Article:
Wall art, photos and frames are generally considered finishing touches. It is so much easier to design around wall art and accessories than it is to find accessories to match the colour and shade of your walls.
How many times have you decided on a colour scheme, painted a room, then spent longer shopping for accessories to give the space the finishing touches?
Chances are a lot, so it’s beneficial to start with the end in mind.
If you have a specific piece of wall art you want on display as a focal point, prepare it first.
- What’s the most suitable colour for the mount board?
- What frame material would best compliment the art?
- What colour of frame would make it stand out?
- Does the art need enlarged to cover a larger wall area, or would an oversized frame be better suited?
Once you have thought through displaying a focal point on your wall, then start with that small project by reframing your artwork, then design your room around it.
It’s a good way to avoid a catastrophe like painting the walls a bright shade then hanging an even brighter frame on it, causing colours to compete for attention.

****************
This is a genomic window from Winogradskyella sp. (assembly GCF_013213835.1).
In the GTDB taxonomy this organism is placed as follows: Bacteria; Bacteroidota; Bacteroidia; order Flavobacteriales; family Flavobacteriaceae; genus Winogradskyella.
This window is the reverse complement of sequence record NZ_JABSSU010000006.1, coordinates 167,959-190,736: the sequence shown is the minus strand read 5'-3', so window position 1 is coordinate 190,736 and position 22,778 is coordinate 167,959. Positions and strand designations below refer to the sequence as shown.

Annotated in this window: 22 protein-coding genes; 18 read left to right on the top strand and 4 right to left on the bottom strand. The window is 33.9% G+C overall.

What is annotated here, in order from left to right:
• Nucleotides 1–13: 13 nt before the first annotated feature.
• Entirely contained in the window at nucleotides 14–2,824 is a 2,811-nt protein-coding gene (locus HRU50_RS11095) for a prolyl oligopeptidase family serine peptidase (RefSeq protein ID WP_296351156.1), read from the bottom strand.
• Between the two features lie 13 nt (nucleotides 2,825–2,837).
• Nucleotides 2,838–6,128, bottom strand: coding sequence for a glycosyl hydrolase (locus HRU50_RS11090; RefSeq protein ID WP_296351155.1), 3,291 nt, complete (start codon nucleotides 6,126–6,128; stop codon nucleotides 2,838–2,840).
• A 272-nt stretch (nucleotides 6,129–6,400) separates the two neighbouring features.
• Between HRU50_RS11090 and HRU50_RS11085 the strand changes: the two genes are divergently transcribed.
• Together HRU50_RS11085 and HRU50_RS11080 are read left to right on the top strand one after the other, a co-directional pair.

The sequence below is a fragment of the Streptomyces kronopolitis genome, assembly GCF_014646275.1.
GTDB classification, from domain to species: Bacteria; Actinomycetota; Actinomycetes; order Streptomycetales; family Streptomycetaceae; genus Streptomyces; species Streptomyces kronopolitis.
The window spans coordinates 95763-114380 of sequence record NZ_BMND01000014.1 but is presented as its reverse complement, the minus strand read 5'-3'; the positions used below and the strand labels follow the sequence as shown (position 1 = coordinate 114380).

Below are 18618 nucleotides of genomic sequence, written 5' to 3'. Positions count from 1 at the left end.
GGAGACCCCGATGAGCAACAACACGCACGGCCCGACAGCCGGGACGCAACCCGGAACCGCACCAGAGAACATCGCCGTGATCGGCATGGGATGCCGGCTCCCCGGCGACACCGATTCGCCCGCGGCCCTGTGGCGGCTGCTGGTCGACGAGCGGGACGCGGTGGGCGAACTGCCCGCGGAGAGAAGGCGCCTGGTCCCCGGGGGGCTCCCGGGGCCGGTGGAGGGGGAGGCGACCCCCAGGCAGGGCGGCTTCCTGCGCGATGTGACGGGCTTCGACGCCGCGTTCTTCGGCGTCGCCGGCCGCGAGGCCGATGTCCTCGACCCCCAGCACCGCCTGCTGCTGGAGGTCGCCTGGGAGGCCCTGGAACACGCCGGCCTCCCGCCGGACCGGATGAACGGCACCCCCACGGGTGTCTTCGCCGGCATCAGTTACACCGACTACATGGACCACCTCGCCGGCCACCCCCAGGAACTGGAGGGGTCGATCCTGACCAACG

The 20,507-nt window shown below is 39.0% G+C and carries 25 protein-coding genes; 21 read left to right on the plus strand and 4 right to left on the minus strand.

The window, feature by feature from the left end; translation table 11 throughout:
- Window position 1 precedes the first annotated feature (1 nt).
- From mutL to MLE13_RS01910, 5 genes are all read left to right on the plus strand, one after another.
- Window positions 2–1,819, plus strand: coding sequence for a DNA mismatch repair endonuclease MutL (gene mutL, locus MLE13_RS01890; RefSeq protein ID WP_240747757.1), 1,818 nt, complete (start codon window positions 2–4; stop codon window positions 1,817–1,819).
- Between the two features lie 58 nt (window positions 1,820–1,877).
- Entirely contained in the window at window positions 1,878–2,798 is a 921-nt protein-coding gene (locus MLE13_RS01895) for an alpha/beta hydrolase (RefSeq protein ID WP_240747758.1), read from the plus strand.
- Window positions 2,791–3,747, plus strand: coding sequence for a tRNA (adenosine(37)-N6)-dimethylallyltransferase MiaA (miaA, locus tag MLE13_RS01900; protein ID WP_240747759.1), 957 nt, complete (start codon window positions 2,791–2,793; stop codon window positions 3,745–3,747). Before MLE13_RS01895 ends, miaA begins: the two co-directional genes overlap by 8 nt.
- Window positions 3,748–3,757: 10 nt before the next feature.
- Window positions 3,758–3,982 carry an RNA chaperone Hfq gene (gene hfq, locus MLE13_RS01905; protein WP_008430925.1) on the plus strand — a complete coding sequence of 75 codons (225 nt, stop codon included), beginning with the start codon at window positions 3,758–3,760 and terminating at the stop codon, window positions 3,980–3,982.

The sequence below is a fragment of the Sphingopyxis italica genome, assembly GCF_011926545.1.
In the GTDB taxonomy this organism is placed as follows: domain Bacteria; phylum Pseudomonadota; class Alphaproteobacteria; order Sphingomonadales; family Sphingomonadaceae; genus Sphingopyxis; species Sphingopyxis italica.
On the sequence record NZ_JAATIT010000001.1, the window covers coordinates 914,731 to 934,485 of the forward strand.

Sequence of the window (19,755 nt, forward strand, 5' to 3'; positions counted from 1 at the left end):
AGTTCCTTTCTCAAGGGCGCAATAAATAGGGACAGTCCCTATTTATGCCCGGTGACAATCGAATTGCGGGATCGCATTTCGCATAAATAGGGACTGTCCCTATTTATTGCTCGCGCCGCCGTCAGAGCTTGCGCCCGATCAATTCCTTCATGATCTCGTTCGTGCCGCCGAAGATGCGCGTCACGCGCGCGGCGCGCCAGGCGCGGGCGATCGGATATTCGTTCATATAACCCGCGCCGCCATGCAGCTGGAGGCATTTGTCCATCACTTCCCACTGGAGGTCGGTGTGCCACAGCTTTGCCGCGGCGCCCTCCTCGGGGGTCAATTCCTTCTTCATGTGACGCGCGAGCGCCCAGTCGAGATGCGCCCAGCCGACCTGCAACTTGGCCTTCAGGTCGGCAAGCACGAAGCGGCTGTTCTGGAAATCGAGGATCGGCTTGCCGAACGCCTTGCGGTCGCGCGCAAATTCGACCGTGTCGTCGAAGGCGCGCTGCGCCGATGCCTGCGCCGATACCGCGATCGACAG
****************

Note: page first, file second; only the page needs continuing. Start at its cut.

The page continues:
Colours always work best when they complement instead of competing.
Let your wall colours further complement your art.
Colours can work in harmony with each other, but that can only happen when you prepare first.
Whatever piece of art you plan to hang, identify the main colour in the print. Or the one you want to emphasise as you can do that with the background.
As an example, imagine the focal point is a professional family portrait with the background a solid dark grey. If you were to use a dark frame and hang it on a wall painted dark grey, it would clash. Instead, the photo could be framed with a lighter grey mount board and framed in a light coloured frame. The wall in the background could then be dark or light grey to compliment the photo.
By thinking through all the areas where the colour will affect your wall display, you’ll be in a better position to balance each part to make a good display; the print, the mount, the frame, and the wall colour.
All that’s left is to design around the rest of the room using the same colour scheme you started with. Begin with the end in mind by framing the most important photo or wall art you want to be the focal point, get that to your liking, then expand the theme around the rest of the room.
When redecorating, you needn’t be burdened with design choices. Start with the end in mind. What would you really love to be the standout feature in the room? A family photo, pet portrait or an inspirational wall art piece?
Start small by getting the aesthetics of the print ready to shine, then expand the theme throughout the rest of the room, and you’ll find the focal point attracts the eye for all the right reasons.